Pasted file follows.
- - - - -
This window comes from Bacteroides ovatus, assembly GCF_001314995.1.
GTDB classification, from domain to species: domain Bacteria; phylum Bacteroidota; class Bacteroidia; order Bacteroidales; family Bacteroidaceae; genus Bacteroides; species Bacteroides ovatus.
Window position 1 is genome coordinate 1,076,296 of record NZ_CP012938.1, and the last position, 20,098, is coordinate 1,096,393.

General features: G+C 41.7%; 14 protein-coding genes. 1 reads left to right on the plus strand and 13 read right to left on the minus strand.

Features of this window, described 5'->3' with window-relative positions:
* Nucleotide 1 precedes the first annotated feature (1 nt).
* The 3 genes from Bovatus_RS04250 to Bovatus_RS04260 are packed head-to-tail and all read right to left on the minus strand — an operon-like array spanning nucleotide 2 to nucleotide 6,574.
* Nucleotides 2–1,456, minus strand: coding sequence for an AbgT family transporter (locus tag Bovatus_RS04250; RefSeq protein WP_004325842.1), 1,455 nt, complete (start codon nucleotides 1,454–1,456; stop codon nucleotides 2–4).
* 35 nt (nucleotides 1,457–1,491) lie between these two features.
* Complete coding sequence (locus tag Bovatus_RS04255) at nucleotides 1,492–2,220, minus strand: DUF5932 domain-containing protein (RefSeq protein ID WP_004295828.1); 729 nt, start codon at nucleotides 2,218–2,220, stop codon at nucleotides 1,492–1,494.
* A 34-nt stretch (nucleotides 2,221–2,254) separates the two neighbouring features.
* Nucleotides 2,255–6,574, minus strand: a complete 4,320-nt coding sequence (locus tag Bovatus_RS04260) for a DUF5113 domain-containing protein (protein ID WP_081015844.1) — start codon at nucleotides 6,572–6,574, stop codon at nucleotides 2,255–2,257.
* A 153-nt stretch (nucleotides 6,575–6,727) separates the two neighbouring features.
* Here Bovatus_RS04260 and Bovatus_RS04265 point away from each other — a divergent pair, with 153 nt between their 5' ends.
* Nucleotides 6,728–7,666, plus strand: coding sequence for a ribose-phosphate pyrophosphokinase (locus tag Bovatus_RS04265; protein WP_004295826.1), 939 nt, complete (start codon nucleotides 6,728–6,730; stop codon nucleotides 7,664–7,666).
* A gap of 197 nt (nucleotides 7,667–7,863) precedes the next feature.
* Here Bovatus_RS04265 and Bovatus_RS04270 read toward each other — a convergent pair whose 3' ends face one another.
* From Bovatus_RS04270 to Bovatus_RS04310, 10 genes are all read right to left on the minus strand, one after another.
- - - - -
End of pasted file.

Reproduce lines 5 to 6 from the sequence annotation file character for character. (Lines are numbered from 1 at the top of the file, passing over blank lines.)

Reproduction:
Features of this window, described 5'->3' with window-relative positions:
* Nucleotide 1 precedes the first annotated feature (1 nt).